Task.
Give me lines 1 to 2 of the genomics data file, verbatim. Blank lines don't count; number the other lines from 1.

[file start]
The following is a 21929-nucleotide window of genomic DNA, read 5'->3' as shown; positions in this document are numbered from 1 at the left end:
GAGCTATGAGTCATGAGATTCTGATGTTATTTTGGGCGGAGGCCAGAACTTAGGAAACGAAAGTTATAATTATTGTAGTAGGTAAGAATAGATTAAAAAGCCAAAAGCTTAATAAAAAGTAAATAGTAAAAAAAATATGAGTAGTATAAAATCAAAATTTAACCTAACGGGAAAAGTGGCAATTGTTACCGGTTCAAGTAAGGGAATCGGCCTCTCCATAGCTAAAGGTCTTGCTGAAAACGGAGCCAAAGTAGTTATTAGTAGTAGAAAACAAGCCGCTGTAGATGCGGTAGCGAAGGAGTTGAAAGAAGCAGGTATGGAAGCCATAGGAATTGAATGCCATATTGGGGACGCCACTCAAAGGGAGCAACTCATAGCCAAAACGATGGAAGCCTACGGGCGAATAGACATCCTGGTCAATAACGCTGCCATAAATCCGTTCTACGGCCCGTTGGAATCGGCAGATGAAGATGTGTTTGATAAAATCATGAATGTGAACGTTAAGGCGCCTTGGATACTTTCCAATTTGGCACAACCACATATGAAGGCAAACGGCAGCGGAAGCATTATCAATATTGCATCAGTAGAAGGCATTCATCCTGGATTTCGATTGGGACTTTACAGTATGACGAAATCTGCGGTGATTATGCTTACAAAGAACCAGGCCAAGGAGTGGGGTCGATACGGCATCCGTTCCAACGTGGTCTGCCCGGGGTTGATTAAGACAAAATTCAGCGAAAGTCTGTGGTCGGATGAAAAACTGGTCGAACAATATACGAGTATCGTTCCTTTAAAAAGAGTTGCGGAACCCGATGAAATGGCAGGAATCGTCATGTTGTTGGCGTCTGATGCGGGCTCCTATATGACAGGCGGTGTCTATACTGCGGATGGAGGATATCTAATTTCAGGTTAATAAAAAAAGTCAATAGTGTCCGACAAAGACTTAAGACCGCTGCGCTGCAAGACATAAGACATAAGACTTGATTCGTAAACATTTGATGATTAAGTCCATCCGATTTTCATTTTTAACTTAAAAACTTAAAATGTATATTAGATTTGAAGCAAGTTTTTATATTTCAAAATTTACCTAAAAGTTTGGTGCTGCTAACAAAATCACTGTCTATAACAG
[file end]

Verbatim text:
The following is a 21929-nucleotide window of genomic DNA, read 5'->3' as shown; positions in this document are numbered from 1 at the left end:
GAGCTATGAGTCATGAGATTCTGATGTTATTTTGGGCGGAGGCCAGAACTTAGGAAACGAAAGTTATAATTATTGTAGTAGGTAAGAATAGATTAAAAAGCCAAAAGCTTAATAAAAAGTAAATAGTAAAAAAAATATGAGTAGTATAAAATCAAAATTTAACCTAACGGGAAAAGTGGCAATTGTTACCGGTTCAAGTAAGGGAATCGGCCTCTCCATAGCTAAAGGTCTTGCTGAAAACGGAGCCAAAGTAGTTATTAGTAGTAGAAAACAAGCCGCTGTAGATGCGGTAGCGAAGGAGTTGAAAGAAGCAGGTATGGAAGCCATAGGAATTGAATGCCATATTGGGGACGCCACTCAAAGGGAGCAACTCATAGCCAAAACGATGGAAGCCTACGGGCGAATAGACATCCTGGTCAATAACGCTGCCATAAATCCGTTCTACGGCCCGTTGGAATCGGCAGATGAAGATGTGTTTGATAAAATCATGAATGTGAACGTTAAGGCGCCTTGGATACTTTCCAATTTGGCACAACCACATATGAAGGCAAACGGCAGCGGAAGCATTATCAATATTGCATCAGTAGAAGGCATTCATCCTGGATTTCGATTGGGACTTTACAGTATGACGAAATCTGCGGTGATTATGCTTACAAAGAACCAGGCCAAGGAGTGGGGTCGATACGGCATCCGTTCCAACGTGGTCTGCCCGGGGTTGATTAAGACAAAATTCAGCGAAAGTCTGTGGTCGGATGAAAAACTGGTCGAACAATATACGAGTATCGTTCCTTTAAAAAGAGTTGCGGAACCCGATGAAATGGCAGGAATCGTCATGTTGTTGGCGTCTGATGCGGGCTCCTATATGACAGGCGGTGTCTATACTGCGGATGGAGGATATCTAATTTCAGGTTAATAAAAAAAGTCAATAGTGTCCGACAAAGACTTAAGACCGCTGCGCTGCAAGACATAAGACATAAGACTTGATTCGTAAACATTTGATGATTAAGTCCATCCGATTTTCATTTTTAACTTAAAAACTTAAAATGTATATTAGATTTGAAGCAAGTTTTTATATTTCAAAATTTACCTAAAAGTTTGGTGCTGCTAACAAAATCACTGTCTATAACAG